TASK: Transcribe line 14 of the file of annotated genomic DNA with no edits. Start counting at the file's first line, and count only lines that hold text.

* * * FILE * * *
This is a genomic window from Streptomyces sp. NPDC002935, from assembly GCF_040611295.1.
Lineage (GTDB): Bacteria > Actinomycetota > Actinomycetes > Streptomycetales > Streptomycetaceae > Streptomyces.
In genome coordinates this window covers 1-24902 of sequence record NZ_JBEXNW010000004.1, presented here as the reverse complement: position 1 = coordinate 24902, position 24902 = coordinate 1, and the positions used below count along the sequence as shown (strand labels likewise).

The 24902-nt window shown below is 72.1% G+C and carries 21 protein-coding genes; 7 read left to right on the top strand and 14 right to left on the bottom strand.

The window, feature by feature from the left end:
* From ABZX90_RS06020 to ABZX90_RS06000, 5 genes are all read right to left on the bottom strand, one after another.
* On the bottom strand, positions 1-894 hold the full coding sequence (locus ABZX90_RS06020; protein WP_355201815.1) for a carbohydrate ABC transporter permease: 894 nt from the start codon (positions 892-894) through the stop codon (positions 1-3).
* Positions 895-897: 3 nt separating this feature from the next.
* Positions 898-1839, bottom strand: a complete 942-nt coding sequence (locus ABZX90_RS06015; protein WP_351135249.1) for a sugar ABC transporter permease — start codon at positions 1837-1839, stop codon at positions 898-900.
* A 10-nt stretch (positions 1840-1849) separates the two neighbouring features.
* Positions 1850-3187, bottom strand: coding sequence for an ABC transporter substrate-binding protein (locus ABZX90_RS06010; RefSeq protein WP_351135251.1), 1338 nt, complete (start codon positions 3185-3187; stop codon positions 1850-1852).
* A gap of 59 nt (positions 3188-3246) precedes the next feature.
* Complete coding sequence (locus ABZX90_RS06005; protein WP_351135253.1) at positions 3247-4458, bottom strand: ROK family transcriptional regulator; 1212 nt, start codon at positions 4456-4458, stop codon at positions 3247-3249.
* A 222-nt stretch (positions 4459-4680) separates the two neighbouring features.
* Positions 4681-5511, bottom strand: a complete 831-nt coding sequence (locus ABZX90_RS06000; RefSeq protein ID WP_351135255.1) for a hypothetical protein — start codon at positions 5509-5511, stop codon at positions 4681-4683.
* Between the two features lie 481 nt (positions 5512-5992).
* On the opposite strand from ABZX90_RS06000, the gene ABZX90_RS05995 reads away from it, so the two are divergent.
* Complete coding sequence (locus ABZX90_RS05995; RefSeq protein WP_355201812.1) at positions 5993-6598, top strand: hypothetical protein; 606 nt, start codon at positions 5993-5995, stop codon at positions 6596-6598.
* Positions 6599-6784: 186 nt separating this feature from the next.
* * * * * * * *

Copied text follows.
* A 222-nt stretch (positions 4459-4680) separates the two neighbouring features.